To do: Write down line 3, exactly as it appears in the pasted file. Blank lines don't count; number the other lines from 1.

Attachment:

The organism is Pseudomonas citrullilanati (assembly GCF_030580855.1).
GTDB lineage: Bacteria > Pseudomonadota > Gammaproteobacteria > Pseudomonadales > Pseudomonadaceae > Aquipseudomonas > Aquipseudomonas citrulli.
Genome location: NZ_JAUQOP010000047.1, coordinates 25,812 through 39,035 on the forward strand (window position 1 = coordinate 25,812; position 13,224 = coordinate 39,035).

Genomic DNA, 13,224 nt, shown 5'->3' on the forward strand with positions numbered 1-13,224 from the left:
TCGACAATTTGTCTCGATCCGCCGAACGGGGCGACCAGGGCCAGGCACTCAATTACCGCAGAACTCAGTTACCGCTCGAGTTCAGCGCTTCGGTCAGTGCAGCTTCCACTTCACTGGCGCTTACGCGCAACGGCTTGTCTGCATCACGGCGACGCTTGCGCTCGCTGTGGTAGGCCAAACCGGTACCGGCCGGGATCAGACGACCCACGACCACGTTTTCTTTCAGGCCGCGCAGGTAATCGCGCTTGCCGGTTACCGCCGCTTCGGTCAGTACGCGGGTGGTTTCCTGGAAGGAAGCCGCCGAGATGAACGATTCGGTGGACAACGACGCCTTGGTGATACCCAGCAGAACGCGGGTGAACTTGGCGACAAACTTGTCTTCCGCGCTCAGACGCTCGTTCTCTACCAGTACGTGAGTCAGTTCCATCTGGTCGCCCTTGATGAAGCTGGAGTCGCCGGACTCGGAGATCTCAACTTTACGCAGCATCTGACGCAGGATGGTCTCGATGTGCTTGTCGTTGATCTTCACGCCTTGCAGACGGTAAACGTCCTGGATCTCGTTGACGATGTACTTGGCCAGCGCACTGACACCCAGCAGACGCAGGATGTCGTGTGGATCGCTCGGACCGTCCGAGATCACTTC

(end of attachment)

Genome location: NZ_JAUQOP010000047.1, coordinates 25,812 through 39,035 on the forward strand (window position 1 = coordinate 25,812; position 13,224 = coordinate 39,035).